Tuesday, October 04, 2016

For my Ethical Hacking student “tool kit.”
We’ve all been tempted to use public Wi-Fi: it’s free, saves on your data allowance, and is always helpful in speeding up loading times.
You might love public Wi-Fi — but so do hackers.
Here are just a few ways cybercriminals can get access to your private data and potentially steal your identity and what you can do to protect yourself.

   Because your mailbox is encrypted, the ProtonMail staff have zero access, never mind the NSA.  ProtonMail will ask you for your mailbox decryption key after you have initially logged in.  You won’t be able to access your mailbox until you have entered both sets of credentials.

At least my Blog has a few readers…
TN Note: The intelligence community keeps saying that they are not collecting random data on American Citizens and incidents like this keep popping up proving that they are brazen liars.  Remember that DHS is not isolated from the rest of the intelligence community; rather, it reports directly to the Director of National Intelligence for everything it does, including line-item budget approval.  Thus, the DHS vacuuming of social media an intentional policy from the very top.
Neal Ungerleider reports:
At a Congressional hearing this morning that veered into contentious arguments and cringe-worthy moments, the Department of Homeland Security (DHS) spilled the beans on their social media monitoring project.
DHS Chief Privacy Office Mary Ellen Callahan and Director of Operations Coordination and Planning Richard Chavez appeared to be deliberately stonewalling Congress on the depth, ubiquity, goals, and technical capabilities of the agency’s social media surveillance.  At other times, they appeared to be themselves unsure about their own project’s ultimate goals and uses.  But one thing is for sure: If you’re the first person to tweet about a news story, or if you’re a community activist who makes public Facebook posts—DHS will have your personal information.
Read more on Technocracy News.

My students don’t understand what a new “Cloud” datacenter costs.
Microsoft expands Azure data centers to France, launches trust offensive vs AWS, Google
   Microsoft announced it would build its first Azure data center in France this year, as part of a $3 billion investment that it has made to build its cloud services in Europe.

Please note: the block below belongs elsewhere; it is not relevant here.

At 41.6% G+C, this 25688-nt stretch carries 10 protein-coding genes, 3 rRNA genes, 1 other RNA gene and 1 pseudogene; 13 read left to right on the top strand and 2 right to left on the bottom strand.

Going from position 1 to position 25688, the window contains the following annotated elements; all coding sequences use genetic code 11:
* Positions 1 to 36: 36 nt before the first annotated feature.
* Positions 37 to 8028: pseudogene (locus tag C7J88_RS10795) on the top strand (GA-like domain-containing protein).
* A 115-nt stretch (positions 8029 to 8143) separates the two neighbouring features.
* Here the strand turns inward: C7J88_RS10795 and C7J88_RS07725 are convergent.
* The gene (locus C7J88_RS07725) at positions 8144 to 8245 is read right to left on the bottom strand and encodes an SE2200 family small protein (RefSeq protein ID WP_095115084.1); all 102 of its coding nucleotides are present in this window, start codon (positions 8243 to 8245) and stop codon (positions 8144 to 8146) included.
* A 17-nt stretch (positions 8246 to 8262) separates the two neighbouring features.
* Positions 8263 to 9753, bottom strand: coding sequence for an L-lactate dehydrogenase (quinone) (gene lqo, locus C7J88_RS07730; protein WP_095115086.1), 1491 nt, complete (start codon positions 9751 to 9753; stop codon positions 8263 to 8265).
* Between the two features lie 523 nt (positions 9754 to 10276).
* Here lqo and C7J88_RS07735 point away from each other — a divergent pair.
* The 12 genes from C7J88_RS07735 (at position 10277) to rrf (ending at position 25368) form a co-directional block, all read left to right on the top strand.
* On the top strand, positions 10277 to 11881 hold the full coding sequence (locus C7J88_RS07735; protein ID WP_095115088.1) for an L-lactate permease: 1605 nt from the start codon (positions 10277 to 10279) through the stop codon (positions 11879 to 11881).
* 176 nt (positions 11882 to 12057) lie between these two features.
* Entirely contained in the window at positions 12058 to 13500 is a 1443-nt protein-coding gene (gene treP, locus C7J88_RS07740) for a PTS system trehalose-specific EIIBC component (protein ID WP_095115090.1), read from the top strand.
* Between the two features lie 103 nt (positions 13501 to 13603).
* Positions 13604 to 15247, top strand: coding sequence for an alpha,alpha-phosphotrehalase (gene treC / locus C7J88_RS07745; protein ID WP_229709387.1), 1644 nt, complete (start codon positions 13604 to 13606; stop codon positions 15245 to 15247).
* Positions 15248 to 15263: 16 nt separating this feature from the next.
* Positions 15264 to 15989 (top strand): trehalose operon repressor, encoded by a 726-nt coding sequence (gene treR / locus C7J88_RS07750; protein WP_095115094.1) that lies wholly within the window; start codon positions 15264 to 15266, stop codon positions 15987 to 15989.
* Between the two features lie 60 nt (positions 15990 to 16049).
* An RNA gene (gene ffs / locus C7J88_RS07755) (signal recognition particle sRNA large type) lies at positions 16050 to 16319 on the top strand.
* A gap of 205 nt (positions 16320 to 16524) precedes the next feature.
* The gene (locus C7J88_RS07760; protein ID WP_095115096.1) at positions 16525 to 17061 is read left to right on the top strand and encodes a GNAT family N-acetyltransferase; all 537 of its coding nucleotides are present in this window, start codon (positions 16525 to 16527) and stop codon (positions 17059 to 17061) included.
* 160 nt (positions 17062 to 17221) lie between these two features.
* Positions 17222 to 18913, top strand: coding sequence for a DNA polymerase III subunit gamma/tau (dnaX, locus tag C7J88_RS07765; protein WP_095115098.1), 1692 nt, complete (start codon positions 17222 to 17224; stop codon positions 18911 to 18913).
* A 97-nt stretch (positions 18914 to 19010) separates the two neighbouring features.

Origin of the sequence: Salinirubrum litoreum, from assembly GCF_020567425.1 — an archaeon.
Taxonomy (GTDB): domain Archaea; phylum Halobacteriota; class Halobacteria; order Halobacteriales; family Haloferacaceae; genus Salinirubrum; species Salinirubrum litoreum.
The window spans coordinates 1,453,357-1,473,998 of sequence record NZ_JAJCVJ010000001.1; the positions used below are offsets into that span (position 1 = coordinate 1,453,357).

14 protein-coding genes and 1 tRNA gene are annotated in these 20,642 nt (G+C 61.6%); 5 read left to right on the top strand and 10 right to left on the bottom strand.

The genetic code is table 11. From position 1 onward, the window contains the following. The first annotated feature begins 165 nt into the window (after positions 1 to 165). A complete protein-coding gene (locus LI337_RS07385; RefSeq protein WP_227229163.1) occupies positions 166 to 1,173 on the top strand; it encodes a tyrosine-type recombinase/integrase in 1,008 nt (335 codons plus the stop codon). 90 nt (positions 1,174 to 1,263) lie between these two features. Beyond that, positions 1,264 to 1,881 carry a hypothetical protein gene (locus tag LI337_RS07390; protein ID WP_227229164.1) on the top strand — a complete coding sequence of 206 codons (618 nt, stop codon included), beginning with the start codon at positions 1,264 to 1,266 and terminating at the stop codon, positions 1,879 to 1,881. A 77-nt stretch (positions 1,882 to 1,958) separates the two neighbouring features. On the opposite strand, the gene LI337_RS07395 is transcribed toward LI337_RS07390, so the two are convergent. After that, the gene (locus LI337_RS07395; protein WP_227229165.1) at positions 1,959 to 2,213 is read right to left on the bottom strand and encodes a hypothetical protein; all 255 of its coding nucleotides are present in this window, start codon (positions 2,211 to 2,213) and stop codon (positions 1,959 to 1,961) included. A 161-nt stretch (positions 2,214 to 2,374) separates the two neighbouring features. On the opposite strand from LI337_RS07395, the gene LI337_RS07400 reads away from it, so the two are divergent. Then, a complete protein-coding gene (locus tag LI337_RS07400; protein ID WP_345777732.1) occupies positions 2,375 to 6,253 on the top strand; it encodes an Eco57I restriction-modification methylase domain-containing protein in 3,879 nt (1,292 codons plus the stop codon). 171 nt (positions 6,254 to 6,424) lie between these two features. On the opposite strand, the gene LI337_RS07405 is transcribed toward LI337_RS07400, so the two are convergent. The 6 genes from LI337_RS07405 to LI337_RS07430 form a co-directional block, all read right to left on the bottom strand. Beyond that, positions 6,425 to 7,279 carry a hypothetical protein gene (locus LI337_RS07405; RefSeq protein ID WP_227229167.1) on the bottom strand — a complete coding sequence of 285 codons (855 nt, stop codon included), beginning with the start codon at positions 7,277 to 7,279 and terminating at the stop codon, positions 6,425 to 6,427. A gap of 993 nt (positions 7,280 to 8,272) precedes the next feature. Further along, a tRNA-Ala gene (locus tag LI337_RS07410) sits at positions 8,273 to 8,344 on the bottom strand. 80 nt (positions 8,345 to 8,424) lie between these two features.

The arguments continue.  I guess you don’t need to be certain the data is kept by the people who get the subpoena.  Does it impact my Governance class? 
Subpoenas and Gag Orders Show Government Overreach, Tech Companies Argue
It has been six months since the Justice Department backed off on demands that Apple help the F.B.I. break the security of a locked iPhone.
But the government has not given up the fight with the tech industry.  Open Whisper Systems, a maker of a widely used encryption app called Signal, received a subpoena in the first half of the year for subscriber information and other details associated with two phone numbers that came up in a federal grand jury investigation in Virginia.
The subpoena arrived with a court order that said Open Whisper Systems was not allowed to tell anyone about the information request for one year.
   The documents released last week show that the government asked Open Whisper Systems to turn over data associated with two telephone numbers, including web browsing histories and data stored in the tracking “cookies” of the web browsers attached to those accounts.  But one of Signal’s biggest draws is that it does not collect most of that information.
“The Signal service was designed to minimize the data we retain,” said Moxie Marlinspike, the founder of Open Whisper Systems.  Mr. Marlinspike said Signal uses a technology called end-to-end encryption that kept the service from gaining access to the contents of its users’ messages.  The company also does not store information on those with whom its users are communicating.

Census Data Visualization Gallery
by Sabrina I. Pacifici on Oct 3, 2016
Data Visualization Gallery.  A weekly exploration of Census data.  The Census Bureau is working to increase our use of visualization in making data available to the public, and this gallery is an early part of that effort.  The first posted visualizations will pertain largely to historical population data, building on prior work done to portray historical changes in the growth and redistribution of the U.S. population.  For later visualizations, the topics will expand beyond decennial census data to include the full breadth of Census Bureau data sets and subject areas, from household and family dynamics, to migration and geographic mobility, to economic indicators.”

This also looks like fun.
   Hologram for Rainmeter renders 3D models — using the OBJ file type — as point clouds.  Point clouds are transparent 3D objects created by placing points at distinct coordinates.  The coordinates used are dictated by the face (underlying shape) vertices in a 3D object.

Apps are out.  Bots are in.

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